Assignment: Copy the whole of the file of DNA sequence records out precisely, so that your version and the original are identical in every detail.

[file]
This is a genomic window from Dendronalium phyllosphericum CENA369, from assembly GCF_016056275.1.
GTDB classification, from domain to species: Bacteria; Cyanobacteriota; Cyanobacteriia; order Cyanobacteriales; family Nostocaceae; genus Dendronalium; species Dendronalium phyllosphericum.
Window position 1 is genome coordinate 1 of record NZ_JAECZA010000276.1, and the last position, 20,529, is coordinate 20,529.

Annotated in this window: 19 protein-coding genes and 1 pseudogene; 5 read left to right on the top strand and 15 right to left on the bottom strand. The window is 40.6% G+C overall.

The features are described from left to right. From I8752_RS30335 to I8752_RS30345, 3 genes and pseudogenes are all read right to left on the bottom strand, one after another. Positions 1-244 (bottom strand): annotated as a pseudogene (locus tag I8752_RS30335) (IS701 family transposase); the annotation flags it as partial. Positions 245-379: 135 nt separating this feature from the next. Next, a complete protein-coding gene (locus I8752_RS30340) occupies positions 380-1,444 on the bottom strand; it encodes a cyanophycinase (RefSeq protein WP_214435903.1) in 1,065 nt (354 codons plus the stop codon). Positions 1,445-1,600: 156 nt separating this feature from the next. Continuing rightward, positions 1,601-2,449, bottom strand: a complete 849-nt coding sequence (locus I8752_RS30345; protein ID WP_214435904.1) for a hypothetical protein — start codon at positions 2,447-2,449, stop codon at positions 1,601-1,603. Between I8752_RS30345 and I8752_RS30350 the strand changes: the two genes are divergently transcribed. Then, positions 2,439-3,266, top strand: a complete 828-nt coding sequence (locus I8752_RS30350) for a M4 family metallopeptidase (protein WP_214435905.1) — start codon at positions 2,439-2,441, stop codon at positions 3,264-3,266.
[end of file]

This is a genomic window from Dendronalium phyllosphericum CENA369, from assembly GCF_016056275.1.
GTDB classification, from domain to species: Bacteria; Cyanobacteriota; Cyanobacteriia; order Cyanobacteriales; family Nostocaceae; genus Dendronalium; species Dendronalium phyllosphericum.
Window position 1 is genome coordinate 1 of record NZ_JAECZA010000276.1, and the last position, 20,529, is coordinate 20,529.

Annotated in this window: 19 protein-coding genes and 1 pseudogene; 5 read left to right on the top strand and 15 right to left on the bottom strand. The window is 40.6% G+C overall.

The features are described from left to right. From I8752_RS30335 to I8752_RS30345, 3 genes and pseudogenes are all read right to left on the bottom strand, one after another. Positions 1-244 (bottom strand): annotated as a pseudogene (locus tag I8752_RS30335) (IS701 family transposase); the annotation flags it as partial. Positions 245-379: 135 nt separating this feature from the next. Next, a complete protein-coding gene (locus I8752_RS30340) occupies positions 380-1,444 on the bottom strand; it encodes a cyanophycinase (RefSeq protein WP_214435903.1) in 1,065 nt (354 codons plus the stop codon). Positions 1,445-1,600: 156 nt separating this feature from the next. Continuing rightward, positions 1,601-2,449, bottom strand: a complete 849-nt coding sequence (locus I8752_RS30345; protein ID WP_214435904.1) for a hypothetical protein — start codon at positions 2,447-2,449, stop codon at positions 1,601-1,603. Between I8752_RS30345 and I8752_RS30350 the strand changes: the two genes are divergently transcribed. Then, positions 2,439-3,266, top strand: a complete 828-nt coding sequence (locus I8752_RS30350) for a M4 family metallopeptidase (protein WP_214435905.1) — start codon at positions 2,439-2,441, stop codon at positions 3,264-3,266.